• The first filter element can have a layer comprising the semiconductor material, for example. Furthermore, the first filter element can have two dielectric layers, between which the layer comprising the semiconductor material is arranged. In this case, the embedding of the layer comprising the semiconductor material between the dielectric layers can be effected by means of the deposition of a layer sequence. In this case, the semiconductor material can form an epitaxially grown layer or else a multicrystalline or amorphous layer. The dielectric layers can comprise, for example, an oxide or nitride material mentioned in connection with the Bragg mirrors described above. As an alternative or in addition, the layer comprising the semiconductor material can comprise a matrix material, preferably a dielectric oxide or nitride material, into which the semiconductor material can be embedded in an amorphous fashion. By way of example, the layer comprising the semiconductor material can comprise SiN as matrix material, into which amorphous Si is embedded.
  • As an alternative or in addition to the semiconductor material, the first filter element can comprise a wavelength conversion substance suitable for converting the incoherent second electromagnetic radiation having the second wavelength range into electromagnetic radiation having a third wavelength range, which is different than the second spectrum. In this case, like the semiconductor material, the wavelength conversion substance can have a limiting intensity and a saturation behavior. The limiting intensity of the wavelength conversion substance can be set by means of the selection of the material and the thickness in such a way that the incoherent second electromagnetic radiation still cannot saturate the first filter element, while the first intensity of the coherent first electromagnetic radiation is greater than the limiting intensity, such that the first filter element is saturated above the first partial region of the radiation coupling-out area and therefore transparent to at least part of the coherent first electromagnetic radiation. In addition or as an alternative, the semiconductor material described above, upon the de-excitation of the excited electron states, can also emit an electromagnetic radiation having a third spectrum and thus act at least partly like a wavelength conversion substance.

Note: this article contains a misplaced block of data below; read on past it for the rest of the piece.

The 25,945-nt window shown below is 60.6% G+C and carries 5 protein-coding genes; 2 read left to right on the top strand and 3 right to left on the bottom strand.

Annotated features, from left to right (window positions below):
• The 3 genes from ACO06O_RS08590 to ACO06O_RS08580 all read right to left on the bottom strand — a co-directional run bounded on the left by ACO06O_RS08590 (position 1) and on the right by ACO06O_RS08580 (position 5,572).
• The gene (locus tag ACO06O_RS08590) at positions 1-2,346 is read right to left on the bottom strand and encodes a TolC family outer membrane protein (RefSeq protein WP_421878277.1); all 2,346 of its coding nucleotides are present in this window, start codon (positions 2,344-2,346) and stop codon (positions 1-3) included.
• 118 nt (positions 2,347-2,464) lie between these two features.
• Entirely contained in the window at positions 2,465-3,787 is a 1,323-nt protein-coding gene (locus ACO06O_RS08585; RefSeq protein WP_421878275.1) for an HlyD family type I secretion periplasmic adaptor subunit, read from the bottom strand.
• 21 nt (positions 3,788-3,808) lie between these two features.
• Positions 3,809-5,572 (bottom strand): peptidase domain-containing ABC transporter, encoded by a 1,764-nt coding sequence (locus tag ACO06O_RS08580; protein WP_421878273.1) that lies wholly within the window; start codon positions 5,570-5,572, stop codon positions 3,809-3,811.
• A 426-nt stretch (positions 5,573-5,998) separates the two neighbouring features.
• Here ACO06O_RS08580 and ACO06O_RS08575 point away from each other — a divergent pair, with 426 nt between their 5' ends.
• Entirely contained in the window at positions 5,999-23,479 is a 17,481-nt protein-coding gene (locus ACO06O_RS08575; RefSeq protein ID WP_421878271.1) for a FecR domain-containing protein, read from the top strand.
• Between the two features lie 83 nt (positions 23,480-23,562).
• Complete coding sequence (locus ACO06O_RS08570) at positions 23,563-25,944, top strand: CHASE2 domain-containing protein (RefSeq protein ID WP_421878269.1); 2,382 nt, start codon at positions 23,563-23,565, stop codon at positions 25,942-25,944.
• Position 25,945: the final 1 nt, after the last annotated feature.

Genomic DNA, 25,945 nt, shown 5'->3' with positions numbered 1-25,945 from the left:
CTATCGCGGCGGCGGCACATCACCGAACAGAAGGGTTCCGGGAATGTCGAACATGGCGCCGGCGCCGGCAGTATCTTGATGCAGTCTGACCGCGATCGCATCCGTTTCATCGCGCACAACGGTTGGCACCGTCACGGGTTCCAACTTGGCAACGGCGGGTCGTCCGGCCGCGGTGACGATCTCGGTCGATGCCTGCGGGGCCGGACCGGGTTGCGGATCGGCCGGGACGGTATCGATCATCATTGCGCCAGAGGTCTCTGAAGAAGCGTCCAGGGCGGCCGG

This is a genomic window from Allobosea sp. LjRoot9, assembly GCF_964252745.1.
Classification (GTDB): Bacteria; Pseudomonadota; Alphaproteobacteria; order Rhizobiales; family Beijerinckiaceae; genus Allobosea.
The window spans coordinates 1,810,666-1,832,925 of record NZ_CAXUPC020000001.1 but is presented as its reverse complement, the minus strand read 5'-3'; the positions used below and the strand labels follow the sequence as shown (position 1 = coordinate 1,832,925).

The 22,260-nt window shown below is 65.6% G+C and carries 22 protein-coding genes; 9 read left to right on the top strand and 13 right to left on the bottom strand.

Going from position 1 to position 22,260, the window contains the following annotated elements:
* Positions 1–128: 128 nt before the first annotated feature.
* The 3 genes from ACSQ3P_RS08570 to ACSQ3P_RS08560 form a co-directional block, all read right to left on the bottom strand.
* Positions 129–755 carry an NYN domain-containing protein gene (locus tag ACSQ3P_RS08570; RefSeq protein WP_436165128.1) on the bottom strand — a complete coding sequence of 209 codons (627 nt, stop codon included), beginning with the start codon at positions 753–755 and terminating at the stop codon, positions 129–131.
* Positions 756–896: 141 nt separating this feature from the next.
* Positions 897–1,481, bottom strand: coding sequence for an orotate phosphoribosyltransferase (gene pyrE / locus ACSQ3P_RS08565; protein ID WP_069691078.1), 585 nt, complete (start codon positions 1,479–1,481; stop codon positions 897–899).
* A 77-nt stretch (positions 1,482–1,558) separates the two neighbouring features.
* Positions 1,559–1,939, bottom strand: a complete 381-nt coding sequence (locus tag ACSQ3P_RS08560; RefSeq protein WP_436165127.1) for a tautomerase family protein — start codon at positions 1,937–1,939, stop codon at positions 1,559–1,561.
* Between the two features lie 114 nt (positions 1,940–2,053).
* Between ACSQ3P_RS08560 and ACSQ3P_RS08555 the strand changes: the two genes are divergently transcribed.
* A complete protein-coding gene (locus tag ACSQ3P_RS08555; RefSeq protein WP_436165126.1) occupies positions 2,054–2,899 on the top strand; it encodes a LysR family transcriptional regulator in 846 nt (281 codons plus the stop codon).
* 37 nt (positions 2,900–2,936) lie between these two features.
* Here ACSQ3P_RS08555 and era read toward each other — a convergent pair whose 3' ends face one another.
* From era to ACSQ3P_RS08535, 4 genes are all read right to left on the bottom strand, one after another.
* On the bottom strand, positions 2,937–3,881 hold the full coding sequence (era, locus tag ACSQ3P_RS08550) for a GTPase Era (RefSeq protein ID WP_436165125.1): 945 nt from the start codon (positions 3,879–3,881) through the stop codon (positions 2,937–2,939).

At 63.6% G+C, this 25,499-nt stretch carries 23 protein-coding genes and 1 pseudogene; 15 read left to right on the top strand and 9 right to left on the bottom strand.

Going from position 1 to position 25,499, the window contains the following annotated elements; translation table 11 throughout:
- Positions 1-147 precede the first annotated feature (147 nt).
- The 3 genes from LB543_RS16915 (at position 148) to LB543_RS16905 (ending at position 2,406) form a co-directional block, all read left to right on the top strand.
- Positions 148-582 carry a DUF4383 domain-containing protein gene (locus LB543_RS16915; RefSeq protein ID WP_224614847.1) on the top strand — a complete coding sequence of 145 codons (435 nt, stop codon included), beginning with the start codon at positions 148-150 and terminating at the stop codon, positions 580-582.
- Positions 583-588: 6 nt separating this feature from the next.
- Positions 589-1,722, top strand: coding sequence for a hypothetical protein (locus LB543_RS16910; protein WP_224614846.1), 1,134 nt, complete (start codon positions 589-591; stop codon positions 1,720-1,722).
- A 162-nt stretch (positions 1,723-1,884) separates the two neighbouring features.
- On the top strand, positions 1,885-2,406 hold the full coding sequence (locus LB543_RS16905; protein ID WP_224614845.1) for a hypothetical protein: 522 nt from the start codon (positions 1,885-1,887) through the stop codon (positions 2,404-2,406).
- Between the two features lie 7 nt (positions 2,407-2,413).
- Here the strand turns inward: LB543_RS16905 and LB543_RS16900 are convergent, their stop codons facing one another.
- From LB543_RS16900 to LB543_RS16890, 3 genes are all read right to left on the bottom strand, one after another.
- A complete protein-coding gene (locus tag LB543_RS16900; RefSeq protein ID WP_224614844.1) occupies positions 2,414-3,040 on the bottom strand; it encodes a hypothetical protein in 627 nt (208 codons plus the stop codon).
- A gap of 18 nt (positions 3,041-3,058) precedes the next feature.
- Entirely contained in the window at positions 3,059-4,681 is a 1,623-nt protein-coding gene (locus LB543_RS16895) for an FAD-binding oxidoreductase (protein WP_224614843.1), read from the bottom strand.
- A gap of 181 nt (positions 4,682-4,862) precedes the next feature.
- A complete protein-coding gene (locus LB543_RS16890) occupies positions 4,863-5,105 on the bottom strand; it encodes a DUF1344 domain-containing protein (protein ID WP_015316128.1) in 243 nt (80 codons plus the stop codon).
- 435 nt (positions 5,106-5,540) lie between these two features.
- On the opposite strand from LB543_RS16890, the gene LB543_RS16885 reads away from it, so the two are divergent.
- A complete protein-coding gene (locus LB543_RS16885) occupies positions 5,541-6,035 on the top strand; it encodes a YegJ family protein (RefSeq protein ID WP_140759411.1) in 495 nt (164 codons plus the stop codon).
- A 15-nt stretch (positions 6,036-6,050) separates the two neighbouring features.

• Thereby, it can be advantageous if the third wavelength range lies in the infrared wavelength range, for example, and is thus no longer perceptible to the human eye. As an alternative or in addition, the filter structure can have a third filter element, which is disposed downstream of the first filter element and is non-transparent to the electromagnetic radiation having the third wavelength range. In this case, the third filter element can be, in particular, transparent to the coherent first electromagnetic radiation. By way of example, the third filter element can comprise an absorptive color filter.